Regulation of microtubule disassembly by spatially heterogeneous patterns of acetylation†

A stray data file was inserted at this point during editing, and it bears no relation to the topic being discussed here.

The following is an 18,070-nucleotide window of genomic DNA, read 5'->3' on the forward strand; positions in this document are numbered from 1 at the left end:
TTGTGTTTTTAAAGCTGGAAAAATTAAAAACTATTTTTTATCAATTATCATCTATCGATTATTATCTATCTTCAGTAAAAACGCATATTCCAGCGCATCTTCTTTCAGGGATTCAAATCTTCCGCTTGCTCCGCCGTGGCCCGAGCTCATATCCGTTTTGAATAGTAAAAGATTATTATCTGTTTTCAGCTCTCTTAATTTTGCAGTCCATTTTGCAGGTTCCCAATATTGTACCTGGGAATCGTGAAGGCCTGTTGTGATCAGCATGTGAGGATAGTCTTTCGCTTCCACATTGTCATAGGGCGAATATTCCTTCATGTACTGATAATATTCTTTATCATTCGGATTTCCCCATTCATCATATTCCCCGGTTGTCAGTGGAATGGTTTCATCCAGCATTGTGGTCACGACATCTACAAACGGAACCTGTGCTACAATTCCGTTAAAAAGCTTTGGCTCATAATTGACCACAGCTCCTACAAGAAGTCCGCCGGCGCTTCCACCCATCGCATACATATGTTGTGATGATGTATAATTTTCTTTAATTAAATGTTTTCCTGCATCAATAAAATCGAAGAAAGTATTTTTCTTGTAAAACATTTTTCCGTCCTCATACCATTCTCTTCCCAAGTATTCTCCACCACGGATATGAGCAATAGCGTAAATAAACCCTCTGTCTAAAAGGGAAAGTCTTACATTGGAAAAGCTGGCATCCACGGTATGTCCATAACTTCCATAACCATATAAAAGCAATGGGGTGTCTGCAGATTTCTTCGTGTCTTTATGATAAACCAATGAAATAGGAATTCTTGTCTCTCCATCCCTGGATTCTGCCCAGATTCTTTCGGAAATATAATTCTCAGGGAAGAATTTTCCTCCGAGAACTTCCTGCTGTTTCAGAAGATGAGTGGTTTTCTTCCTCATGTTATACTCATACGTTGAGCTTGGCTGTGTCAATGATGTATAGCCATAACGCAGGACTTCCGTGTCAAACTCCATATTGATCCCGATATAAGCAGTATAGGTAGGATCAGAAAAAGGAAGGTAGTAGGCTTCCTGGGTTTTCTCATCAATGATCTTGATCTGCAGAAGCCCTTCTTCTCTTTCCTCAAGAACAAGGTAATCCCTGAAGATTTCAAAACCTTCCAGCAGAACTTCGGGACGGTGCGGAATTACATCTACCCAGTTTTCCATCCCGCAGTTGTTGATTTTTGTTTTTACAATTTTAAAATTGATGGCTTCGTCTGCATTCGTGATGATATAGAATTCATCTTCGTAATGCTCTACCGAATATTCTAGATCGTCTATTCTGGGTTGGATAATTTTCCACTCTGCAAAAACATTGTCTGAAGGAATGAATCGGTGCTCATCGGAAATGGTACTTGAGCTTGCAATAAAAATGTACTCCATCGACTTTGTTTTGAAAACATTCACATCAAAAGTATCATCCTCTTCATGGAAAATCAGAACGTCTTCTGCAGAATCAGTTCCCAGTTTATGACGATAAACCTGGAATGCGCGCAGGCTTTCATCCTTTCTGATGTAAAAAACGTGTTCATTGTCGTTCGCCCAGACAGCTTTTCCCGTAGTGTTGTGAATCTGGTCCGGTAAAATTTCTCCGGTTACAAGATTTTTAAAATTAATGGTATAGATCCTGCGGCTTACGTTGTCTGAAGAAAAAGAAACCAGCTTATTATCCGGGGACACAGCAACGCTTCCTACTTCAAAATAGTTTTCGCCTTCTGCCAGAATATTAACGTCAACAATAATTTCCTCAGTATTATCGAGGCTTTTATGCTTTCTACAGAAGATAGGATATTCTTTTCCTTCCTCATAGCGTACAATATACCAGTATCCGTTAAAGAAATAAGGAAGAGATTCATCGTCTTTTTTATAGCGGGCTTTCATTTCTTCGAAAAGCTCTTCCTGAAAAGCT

Microtubules (MTs) are bio-polymers, composed of tubulin proteins, involved in several functions such as cell division, transport of cargoes within cells, maintaining cellular structures etc. Their kinetics are often affected by chemical modifications on the filament known as Post Translational Modifications (PTMs). Acetylation is a PTM which occurs on the luminal surface of the MT lattice and has been observed to reduce the lateral interaction between tubulins on adjacent protofilaments. Depending on the properties of the acetylase enzyme αTAT1 and the structural features of MTs, the patterns of acetylation formed on MTs are observed to be quite diverse. In this study, we present a multi-protofilament model with spatially heterogeneous patterns of acetylation, and investigate how the local kinetic differences arising from heterogeneity affect the global kinetics of MT filaments. From the computational study we conclude that a filament with spatially uniform acetylation is least stable against disassembly, while ones with more clustered acetylation patterns may provide better resistance against disassembly. The increase in disassembly times for clustered pattern as compared to uniform pattern can be up to fifty percent for identical amounts of acetylation. Given that acetylated MTs affect several cellular functions as well as diseases such as cancer, our study indicates that spatial patterns of acetylation need to be focused on, apart from the overall amount of acetylation.